Red Dawn Gets a Digital Makeover to Recast Chinese Villains


Last week we looked at how the video game Homefront changed its plot to make the the force invading America from North Korea, and not China as originally planned.

Now comes the announcement that studio MGM will use digital editing to do the same, converting the game’s Chinese invaders to North Korean in its long-shelved reboot of the invasion-USA film Red Dawn. The unprecendented editing move represents a new truth about Hollywood’s future.

Last year when the news got out about the plot of the planned Red Dawn cinematic remake — Chinese forces invade and occupy the US — Chinese newspapers ran outraged criticism with headlines like “US Reshoots Cold War Movie to Demonize China,” and “American Movie Plants Hostile Seeds Against China.”

Even those in the American media criticized the film as naked Sinophobia.[more]

The makers of Homefront, a first-person-shooter game about an occupied America, where players must fight Asian forces under the flag of North Korea, admitted that concerns from its China office over how the game-maker’s reputation would be damaged there was the catalyst to change the game’s enemy from China to a North Korean federation.

Similarly, the Los Angeles Times reports that MGM’s attempts to distribute the film ran into trouble well before any of China’s authorities saw it:

“In the last few weeks, MGM has begun showing Red Dawn to potential buyers at other studios. Several people who have seen the movie but requested anonymity because they were not authorized to speak on the record said they couldn’t risk distributing it given the potential blowback in China.”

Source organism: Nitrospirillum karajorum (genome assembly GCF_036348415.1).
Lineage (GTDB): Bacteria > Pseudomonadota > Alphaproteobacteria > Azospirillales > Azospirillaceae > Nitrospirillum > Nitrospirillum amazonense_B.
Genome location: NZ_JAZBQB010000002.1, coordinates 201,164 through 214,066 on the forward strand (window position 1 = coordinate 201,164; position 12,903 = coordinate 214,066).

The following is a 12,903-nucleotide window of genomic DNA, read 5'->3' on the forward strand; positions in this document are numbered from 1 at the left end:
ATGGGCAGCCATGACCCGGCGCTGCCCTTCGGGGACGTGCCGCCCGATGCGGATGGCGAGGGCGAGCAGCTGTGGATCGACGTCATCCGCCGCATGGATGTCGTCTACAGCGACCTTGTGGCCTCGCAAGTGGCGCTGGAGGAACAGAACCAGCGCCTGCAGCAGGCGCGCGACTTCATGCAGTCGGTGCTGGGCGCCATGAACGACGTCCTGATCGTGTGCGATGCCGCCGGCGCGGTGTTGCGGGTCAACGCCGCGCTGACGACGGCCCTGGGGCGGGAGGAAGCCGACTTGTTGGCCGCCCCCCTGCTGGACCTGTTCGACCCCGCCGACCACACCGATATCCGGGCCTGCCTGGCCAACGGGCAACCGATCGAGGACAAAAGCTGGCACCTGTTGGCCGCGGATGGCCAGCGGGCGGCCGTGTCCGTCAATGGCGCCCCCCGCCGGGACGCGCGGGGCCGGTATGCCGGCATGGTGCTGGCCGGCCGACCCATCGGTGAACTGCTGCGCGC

China is now the fifth-biggest market for Hollywood outside of the US, one that’s growing and a priority to studios. No Hollywood executive worth their bonus would risk alienating this audience — or the government authorities that still closely control market access.

As the Times notes, Disney paid a dear price in the 1990s for releasing Tibet-themed films, and China’s economic influence has only increased manyfold since then.

It’s unclear how much the studio will digitally alter the film as it changes the invading forces from Chinese to North Korean characters. Numerous pitfalls exist.

Will the change include potential Chinese dialogue in the film? Names? And, of course, there is the matter of the posters and promotional materials which feature the Chinese Military’s famed “ba yi” logo seen in the now-scrapped poster, characters which refers to “eight one” in honor of August 1st, the day the People’s Liberation Army was founded.

Time magazine notes that “the studio itself admitted that it will be impossible to switch every China reference to something North Korean.”

Even after recasting the villainous race to non-Chinese, Red Dawn is likely still doomed in China, where it will always be known as “that Chinese invasion film.”

Beyond China, for those Sinophobes who cheered the original plot about a Chinese invasion, it will only reinforce their racism. And switching nationalities of the invaders won’t do much to endear Hollywood to Asian consumers leery of seeing any Asian nation demonized, vilified and stereotyped as the bad guy.